Widely known as one of the church's most significant theologians, John Calvin was also a skilled preacher with the ability to proclaim biblical truth with power and relevance. These sermons develop the essence of his teaching on the moral law in a popular and engaging manner. Pastors preaching through the Ten Commandments and serious Bible students will take great delight in reading Calvin's exposition of the Decalogue, which is called "the true and eternal rule of righteousness [for all] who wish to conform their lives to God's will."
Here you will find a collection of sixteen sermons by John Calvin that shed light on his understanding and application of the Ten Commandments. These sermons develop the esssence of his teaching on the moral law in a popular and engaging manner.
Calvin began his series of sermons on the Ten Commandcments on Friday, June 7, 1555. They belong to a larger corpus of sermons on Deuteronomy, which Calvin had initiated on March 20 earlier that year and which he would not conclude until the following summer in July, 1556. This series on the Decalogue, however, dates only from June 7 to July 19, 1555.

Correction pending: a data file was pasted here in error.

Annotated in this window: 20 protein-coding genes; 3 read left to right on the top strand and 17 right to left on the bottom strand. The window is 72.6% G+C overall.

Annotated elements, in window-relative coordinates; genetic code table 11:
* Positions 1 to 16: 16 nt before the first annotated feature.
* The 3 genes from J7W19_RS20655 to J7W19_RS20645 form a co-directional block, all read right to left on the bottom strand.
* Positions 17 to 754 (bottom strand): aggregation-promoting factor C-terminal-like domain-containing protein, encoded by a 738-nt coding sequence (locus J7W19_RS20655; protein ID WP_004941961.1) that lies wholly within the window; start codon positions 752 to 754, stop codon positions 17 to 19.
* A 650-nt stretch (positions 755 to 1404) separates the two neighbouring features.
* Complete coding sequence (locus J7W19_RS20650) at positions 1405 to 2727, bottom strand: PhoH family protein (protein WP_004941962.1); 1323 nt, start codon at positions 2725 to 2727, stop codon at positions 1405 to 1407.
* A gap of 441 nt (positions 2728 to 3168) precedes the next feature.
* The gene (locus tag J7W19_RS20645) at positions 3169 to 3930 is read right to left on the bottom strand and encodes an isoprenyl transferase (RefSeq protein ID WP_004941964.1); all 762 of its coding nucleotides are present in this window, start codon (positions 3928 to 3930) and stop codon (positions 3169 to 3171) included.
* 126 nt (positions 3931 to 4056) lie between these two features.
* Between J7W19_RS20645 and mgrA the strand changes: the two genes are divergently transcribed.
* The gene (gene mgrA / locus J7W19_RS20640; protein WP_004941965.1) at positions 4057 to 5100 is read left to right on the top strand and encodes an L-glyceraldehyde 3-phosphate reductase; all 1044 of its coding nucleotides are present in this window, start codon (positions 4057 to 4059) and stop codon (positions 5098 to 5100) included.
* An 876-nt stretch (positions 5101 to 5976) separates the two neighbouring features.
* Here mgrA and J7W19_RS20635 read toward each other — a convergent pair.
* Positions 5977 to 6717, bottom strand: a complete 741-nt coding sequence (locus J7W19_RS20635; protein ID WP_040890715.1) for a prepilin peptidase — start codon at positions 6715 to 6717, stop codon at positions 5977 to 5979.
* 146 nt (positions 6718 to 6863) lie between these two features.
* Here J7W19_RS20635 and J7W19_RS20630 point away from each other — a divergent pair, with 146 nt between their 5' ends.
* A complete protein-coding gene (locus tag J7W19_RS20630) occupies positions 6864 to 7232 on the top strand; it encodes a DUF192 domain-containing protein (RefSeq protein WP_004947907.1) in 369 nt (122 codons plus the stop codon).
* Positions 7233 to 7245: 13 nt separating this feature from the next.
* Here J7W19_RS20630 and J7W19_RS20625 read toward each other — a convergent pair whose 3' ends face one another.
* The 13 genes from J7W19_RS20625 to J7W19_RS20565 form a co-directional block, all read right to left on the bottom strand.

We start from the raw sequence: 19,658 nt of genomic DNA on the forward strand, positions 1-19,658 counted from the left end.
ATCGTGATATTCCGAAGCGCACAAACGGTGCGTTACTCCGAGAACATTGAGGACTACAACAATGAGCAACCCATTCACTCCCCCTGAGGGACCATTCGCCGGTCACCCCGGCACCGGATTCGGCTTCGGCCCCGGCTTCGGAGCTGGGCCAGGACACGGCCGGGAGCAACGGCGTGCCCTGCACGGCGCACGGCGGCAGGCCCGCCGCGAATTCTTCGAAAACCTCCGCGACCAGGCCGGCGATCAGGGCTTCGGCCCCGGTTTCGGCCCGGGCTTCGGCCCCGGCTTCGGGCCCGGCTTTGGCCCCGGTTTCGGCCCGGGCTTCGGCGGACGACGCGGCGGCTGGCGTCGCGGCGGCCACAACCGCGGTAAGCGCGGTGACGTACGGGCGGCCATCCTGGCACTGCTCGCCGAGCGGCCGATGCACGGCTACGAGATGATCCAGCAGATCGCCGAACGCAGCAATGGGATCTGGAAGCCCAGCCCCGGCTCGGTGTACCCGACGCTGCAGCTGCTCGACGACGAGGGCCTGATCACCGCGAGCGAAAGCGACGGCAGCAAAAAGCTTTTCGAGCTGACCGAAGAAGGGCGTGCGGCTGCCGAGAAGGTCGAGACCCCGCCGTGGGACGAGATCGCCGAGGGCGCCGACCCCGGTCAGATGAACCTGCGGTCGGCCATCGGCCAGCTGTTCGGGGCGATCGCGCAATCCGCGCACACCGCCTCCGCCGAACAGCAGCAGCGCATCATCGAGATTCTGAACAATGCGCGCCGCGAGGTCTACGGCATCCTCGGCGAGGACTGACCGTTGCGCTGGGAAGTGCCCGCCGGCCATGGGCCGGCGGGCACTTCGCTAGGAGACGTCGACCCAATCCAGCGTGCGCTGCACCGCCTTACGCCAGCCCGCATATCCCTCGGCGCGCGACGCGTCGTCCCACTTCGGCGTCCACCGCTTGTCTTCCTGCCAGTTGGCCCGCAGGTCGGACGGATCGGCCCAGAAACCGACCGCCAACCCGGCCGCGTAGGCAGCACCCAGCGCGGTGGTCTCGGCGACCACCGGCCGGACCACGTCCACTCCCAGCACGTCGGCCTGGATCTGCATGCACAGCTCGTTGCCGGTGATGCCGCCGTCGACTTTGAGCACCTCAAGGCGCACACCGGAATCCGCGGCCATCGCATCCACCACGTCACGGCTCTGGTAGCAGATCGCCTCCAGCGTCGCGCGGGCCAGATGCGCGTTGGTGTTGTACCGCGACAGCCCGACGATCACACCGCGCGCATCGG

Table of Contents:
First Sermon - June 7, 1555, Deuteronomy 4:44 - 5:3
Second Sermon - June 12, 1555, Deuteronomy 5:4-7
Third Sermon - June 17, 1555, Deuteronomy 5:8-10
Fourth Sermon - June 19, 1555, Deuteronomy 5:11
Fifth Sermon - June 20, 1555, Deuteronomy 5:12-14
Sixth Sermon - June 21, 1555, Deuteronomy 5:13-15
Seventh Sermon - June 26, 1555, Deuteronomy 5:16
Eighth Sermon - July 1, 1555, Deuteronomy 5:17
Ninth Sermon - July 2, 1555, Deuteronomy 5:18
Tenth Sermon - July 3, 1555, Deuteronomy 5:19
Eleventh Sermon - July 4, 1555, Deuteronomy 5:20
Twelfth Sermon - July 5, 1555, Deuteronomy 5:21
Thirteenth Sermon - July 16, 1555, Deuteronomy 5:22
Fourteenth Sermon - July 17, 1555, Deuteronomy 5:23-27
Fifteenth Sermon - July 18, 1555, Deuteronomy 5:28-33
Sixteenth Sermon - July 19, 1555, Deuteronomy 6:1-4
John Calvin (1509-1564) was a theological giant of the Protestant Reformation. A contemporary of Martin Luther, he had as much influence over this period of history as his German counterpart. In 1536 he published his famous Institutes of the Christian Religion, which was a systematic presentation of the Protestant position. His writings are still cherished and relevant today.